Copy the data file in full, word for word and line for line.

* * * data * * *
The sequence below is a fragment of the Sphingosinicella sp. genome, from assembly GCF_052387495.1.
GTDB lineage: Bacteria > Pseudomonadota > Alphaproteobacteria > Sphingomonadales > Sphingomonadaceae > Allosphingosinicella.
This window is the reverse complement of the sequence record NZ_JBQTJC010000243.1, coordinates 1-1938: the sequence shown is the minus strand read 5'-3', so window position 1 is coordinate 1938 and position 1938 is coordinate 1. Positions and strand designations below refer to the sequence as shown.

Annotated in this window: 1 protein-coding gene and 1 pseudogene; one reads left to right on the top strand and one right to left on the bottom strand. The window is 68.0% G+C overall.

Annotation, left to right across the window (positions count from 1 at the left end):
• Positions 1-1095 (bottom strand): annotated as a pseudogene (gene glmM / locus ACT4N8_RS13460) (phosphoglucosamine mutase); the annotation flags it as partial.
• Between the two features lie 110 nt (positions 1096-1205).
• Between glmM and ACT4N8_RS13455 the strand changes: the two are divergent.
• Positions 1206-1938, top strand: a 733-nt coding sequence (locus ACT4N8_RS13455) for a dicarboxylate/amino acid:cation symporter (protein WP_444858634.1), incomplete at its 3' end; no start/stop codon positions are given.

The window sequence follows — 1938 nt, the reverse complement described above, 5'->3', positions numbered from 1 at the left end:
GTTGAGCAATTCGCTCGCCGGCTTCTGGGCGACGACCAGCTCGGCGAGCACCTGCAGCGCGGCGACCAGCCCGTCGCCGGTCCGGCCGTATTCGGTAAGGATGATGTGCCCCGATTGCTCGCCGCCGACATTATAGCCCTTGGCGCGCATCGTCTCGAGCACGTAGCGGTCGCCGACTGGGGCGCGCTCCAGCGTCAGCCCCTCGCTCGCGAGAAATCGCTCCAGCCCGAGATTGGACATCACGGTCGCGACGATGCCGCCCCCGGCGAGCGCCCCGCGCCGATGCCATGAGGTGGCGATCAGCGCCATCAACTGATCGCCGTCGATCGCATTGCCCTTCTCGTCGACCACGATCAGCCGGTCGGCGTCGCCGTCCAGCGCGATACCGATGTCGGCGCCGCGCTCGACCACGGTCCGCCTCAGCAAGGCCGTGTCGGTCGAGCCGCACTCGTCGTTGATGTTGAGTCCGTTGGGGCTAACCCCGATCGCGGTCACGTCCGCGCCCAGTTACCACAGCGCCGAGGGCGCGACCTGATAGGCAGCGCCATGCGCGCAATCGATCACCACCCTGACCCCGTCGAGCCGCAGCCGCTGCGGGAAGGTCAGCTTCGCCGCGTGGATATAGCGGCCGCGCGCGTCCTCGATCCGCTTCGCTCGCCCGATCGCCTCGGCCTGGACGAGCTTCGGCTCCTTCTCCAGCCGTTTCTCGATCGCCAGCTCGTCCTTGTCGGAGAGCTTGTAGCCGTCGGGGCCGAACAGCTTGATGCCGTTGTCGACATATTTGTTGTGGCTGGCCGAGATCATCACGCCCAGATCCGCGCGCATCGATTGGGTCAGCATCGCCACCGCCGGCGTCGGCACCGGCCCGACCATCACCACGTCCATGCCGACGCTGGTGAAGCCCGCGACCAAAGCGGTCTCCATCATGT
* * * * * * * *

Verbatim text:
The sequence below is a fragment of the Sphingosinicella sp. genome, from assembly GCF_052387495.1.
GTDB lineage: Bacteria > Pseudomonadota > Alphaproteobacteria > Sphingomonadales > Sphingomonadaceae > Allosphingosinicella.
This window is the reverse complement of the sequence record NZ_JBQTJC010000243.1, coordinates 1-1938: the sequence shown is the minus strand read 5'-3', so window position 1 is coordinate 1938 and position 1938 is coordinate 1. Positions and strand designations below refer to the sequence as shown.

Annotated in this window: 1 protein-coding gene and 1 pseudogene; one reads left to right on the top strand and one right to left on the bottom strand. The window is 68.0% G+C overall.

Annotation, left to right across the window (positions count from 1 at the left end):
• Positions 1-1095 (bottom strand): annotated as a pseudogene (gene glmM / locus ACT4N8_RS13460) (phosphoglucosamine mutase); the annotation flags it as partial.
• Between the two features lie 110 nt (positions 1096-1205).
• Between glmM and ACT4N8_RS13455 the strand changes: the two are divergent.
• Positions 1206-1938, top strand: a 733-nt coding sequence (locus ACT4N8_RS13455) for a dicarboxylate/amino acid:cation symporter (protein WP_444858634.1), incomplete at its 3' end; no start/stop codon positions are given.

The window sequence follows — 1938 nt, the reverse complement described above, 5'->3', positions numbered from 1 at the left end:
GTTGAGCAATTCGCTCGCCGGCTTCTGGGCGACGACCAGCTCGGCGAGCACCTGCAGCGCGGCGACCAGCCCGTCGCCGGTCCGGCCGTATTCGGTAAGGATGATGTGCCCCGATTGCTCGCCGCCGACATTATAGCCCTTGGCGCGCATCGTCTCGAGCACGTAGCGGTCGCCGACTGGGGCGCGCTCCAGCGTCAGCCCCTCGCTCGCGAGAAATCGCTCCAGCCCGAGATTGGACATCACGGTCGCGACGATGCCGCCCCCGGCGAGCGCCCCGCGCCGATGCCATGAGGTGGCGATCAGCGCCATCAACTGATCGCCGTCGATCGCATTGCCCTTCTCGTCGACCACGATCAGCCGGTCGGCGTCGCCGTCCAGCGCGATACCGATGTCGGCGCCGCGCTCGACCACGGTCCGCCTCAGCAAGGCCGTGTCGGTCGAGCCGCACTCGTCGTTGATGTTGAGTCCGTTGGGGCTAACCCCGATCGCGGTCACGTCCGCGCCCAGTTACCACAGCGCCGAGGGCGCGACCTGATAGGCAGCGCCATGCGCGCAATCGATCACCACCCTGACCCCGTCGAGCCGCAGCCGCTGCGGGAAGGTCAGCTTCGCCGCGTGGATATAGCGGCCGCGCGCGTCCTCGATCCGCTTCGCTCGCCCGATCGCCTCGGCCTGGACGAGCTTCGGCTCCTTCTCCAGCCGTTTCTCGATCGCCAGCTCGTCCTTGTCGGAGAGCTTGTAGCCGTCGGGGCCGAACAGCTTGATGCCGTTGTCGACATATTTGTTGTGGCTGGCCGAGATCATCACGCCCAGATCCGCGCGCATCGATTGGGTCAGCATCGCCACCGCCGGCGTCGGCACCGGCCCGACCATCACCACGTCCATGCCGACGCTGGTGAAGCCCGCGACCAAAGCGGTCTCCATCATGT